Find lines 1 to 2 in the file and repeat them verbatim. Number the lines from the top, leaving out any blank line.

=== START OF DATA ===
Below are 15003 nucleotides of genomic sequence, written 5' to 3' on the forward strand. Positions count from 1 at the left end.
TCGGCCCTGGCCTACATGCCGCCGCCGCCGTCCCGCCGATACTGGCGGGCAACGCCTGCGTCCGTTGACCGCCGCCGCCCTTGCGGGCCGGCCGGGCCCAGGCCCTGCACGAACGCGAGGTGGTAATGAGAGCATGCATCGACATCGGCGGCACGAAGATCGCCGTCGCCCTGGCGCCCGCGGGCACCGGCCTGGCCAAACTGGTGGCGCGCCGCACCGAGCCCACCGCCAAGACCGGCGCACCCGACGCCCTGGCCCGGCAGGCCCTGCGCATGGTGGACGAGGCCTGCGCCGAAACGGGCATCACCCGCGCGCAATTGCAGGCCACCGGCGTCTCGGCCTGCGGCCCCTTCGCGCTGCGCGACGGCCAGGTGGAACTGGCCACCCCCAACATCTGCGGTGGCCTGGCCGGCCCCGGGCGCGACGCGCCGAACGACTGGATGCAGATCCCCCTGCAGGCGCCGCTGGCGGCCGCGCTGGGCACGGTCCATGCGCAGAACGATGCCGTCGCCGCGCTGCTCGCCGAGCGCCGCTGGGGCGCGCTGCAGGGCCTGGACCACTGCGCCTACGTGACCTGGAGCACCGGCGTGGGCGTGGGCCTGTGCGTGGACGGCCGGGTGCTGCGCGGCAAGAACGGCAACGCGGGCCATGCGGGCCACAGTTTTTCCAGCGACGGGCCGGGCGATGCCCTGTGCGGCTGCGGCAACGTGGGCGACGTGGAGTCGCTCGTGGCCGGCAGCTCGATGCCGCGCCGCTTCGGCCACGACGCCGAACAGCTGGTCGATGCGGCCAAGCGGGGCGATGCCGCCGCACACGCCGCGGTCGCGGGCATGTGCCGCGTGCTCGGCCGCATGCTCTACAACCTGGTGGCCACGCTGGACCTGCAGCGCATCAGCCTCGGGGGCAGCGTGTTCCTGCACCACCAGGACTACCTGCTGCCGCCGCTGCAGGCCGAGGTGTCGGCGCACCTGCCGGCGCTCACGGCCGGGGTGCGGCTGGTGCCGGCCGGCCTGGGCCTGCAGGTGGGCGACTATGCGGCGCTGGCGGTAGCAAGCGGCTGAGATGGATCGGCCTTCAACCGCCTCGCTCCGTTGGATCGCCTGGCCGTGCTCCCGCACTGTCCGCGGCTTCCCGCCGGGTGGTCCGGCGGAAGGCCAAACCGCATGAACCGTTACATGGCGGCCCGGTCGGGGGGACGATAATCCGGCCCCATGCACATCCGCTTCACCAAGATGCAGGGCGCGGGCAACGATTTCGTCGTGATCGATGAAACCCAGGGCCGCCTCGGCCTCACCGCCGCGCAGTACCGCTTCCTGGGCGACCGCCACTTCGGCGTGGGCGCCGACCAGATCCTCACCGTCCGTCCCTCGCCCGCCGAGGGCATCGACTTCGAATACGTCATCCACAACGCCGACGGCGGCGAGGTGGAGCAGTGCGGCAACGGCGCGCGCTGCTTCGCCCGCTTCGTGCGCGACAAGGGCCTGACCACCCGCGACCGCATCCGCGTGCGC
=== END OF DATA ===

Below are 15003 nucleotides of genomic sequence, written 5' to 3' on the forward strand. Positions count from 1 at the left end.
TCGGCCCTGGCCTACATGCCGCCGCCGCCGTCCCGCCGATACTGGCGGGCAACGCCTGCGTCCGTTGACCGCCGCCGCCCTTGCGGGCCGGCCGGGCCCAGGCCCTGCACGAACGCGAGGTGGTAATGAGAGCATGCATCGACATCGGCGGCACGAAGATCGCCGTCGCCCTGGCGCCCGCGGGCACCGGCCTGGCCAAACTGGTGGCGCGCCGCACCGAGCCCACCGCCAAGACCGGCGCACCCGACGCCCTGGCCCGGCAGGCCCTGCGCATGGTGGACGAGGCCTGCGCCGAAACGGGCATCACCCGCGCGCAATTGCAGGCCACCGGCGTCTCGGCCTGCGGCCCCTTCGCGCTGCGCGACGGCCAGGTGGAACTGGCCACCCCCAACATCTGCGGTGGCCTGGCCGGCCCCGGGCGCGACGCGCCGAACGACTGGATGCAGATCCCCCTGCAGGCGCCGCTGGCGGCCGCGCTGGGCACGGTCCATGCGCAGAACGATGCCGTCGCCGCGCTGCTCGCCGAGCGCCGCTGGGGCGCGCTGCAGGGCCTGGACCACTGCGCCTACGTGACCTGGAGCACCGGCGTGGGCGTGGGCCTGTGCGTGGACGGCCGGGTGCTGCGCGGCAAGAACGGCAACGCGGGCCATGCGGGCCACAGTTTTTCCAGCGACGGGCCGGGCGATGCCCTGTGCGGCTGCGGCAACGTGGGCGACGTGGAGTCGCTCGTGGCCGGCAGCTCGATGCCGCGCCGCTTCGGCCACGACGCCGAACAGCTGGTCGATGCGGCCAAGCGGGGCGATGCCGCCGCACACGCCGCGGTCGCGGGCATGTGCCGCGTGCTCGGCCGCATGCTCTACAACCTGGTGGCCACGCTGGACCTGCAGCGCATCAGCCTCGGGGGCAGCGTGTTCCTGCACCACCAGGACTACCTGCTGCCGCCGCTGCAGGCCGAGGTGTCGGCGCACCTGCCGGCGCTCACGGCCGGGGTGCGGCTGGTGCCGGCCGGCCTGGGCCTGCAGGTGGGCGACTATGCGGCGCTGGCGGTAGCAAGCGGCTGAGATGGATCGGCCTTCAACCGCCTCGCTCCGTTGGATCGCCTGGCCGTGCTCCCGCACTGTCCGCGGCTTCCCGCCGGGTGGTCCGGCGGAAGGCCAAACCGCATGAACCGTTACATGGCGGCCCGGTCGGGGGGACGATAATCCGGCCCCATGCACATCCGCTTCACCAAGATGCAGGGCGCGGGCAACGATTTCGTCGTGATCGATGAAACCCAGGGCCGCCTCGGCCTCACCGCCGCGCAGTACCGCTTCCTGGGCGACCGCCACTTCGGCGTGGGCGCCGACCAGATCCTCACCGTCCGTCCCTCGCCCGCCGAGGGCATCGACTTCGAATACGTCATCCACAACGCCGACGGCGGCGAGGTGGAGCAGTGCGGCAACGGCGCGCGCTGCTTCGCCCGCTTCGTGCGCGACAAGGGCCTGACCACCCGCGACCGCATCCGCGTGCGC